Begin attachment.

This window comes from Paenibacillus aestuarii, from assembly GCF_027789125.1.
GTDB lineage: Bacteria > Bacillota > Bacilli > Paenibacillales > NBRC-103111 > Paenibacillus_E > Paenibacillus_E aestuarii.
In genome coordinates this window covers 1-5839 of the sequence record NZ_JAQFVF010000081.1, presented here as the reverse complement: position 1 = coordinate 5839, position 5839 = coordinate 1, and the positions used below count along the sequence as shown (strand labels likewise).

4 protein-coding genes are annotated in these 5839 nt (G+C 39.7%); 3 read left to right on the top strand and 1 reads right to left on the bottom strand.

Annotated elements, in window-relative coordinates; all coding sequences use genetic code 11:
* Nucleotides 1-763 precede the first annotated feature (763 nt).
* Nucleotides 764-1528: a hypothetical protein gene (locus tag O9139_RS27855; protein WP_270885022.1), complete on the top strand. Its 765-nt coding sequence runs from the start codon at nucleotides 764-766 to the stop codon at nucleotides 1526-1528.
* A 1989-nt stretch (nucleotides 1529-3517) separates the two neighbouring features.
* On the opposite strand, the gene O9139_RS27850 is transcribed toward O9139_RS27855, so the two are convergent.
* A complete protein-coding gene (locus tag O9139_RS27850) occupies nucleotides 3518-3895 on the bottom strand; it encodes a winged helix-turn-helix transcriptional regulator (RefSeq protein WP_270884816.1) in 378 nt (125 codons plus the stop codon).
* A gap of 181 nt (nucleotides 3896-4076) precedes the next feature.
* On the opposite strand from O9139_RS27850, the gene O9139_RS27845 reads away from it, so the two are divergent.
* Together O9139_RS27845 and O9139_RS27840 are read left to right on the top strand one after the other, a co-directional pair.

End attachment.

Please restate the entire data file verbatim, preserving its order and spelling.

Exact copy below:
This window comes from Paenibacillus aestuarii, from assembly GCF_027789125.1.
GTDB lineage: Bacteria > Bacillota > Bacilli > Paenibacillales > NBRC-103111 > Paenibacillus_E > Paenibacillus_E aestuarii.
In genome coordinates this window covers 1-5839 of the sequence record NZ_JAQFVF010000081.1, presented here as the reverse complement: position 1 = coordinate 5839, position 5839 = coordinate 1, and the positions used below count along the sequence as shown (strand labels likewise).

4 protein-coding genes are annotated in these 5839 nt (G+C 39.7%); 3 read left to right on the top strand and 1 reads right to left on the bottom strand.

Annotated elements, in window-relative coordinates; all coding sequences use genetic code 11:
* Nucleotides 1-763 precede the first annotated feature (763 nt).
* Nucleotides 764-1528: a hypothetical protein gene (locus tag O9139_RS27855; protein WP_270885022.1), complete on the top strand. Its 765-nt coding sequence runs from the start codon at nucleotides 764-766 to the stop codon at nucleotides 1526-1528.
* A 1989-nt stretch (nucleotides 1529-3517) separates the two neighbouring features.
* On the opposite strand, the gene O9139_RS27850 is transcribed toward O9139_RS27855, so the two are convergent.
* A complete protein-coding gene (locus tag O9139_RS27850) occupies nucleotides 3518-3895 on the bottom strand; it encodes a winged helix-turn-helix transcriptional regulator (RefSeq protein WP_270884816.1) in 378 nt (125 codons plus the stop codon).
* A gap of 181 nt (nucleotides 3896-4076) precedes the next feature.
* On the opposite strand from O9139_RS27850, the gene O9139_RS27845 reads away from it, so the two are divergent.
* Together O9139_RS27845 and O9139_RS27840 are read left to right on the top strand one after the other, a co-directional pair.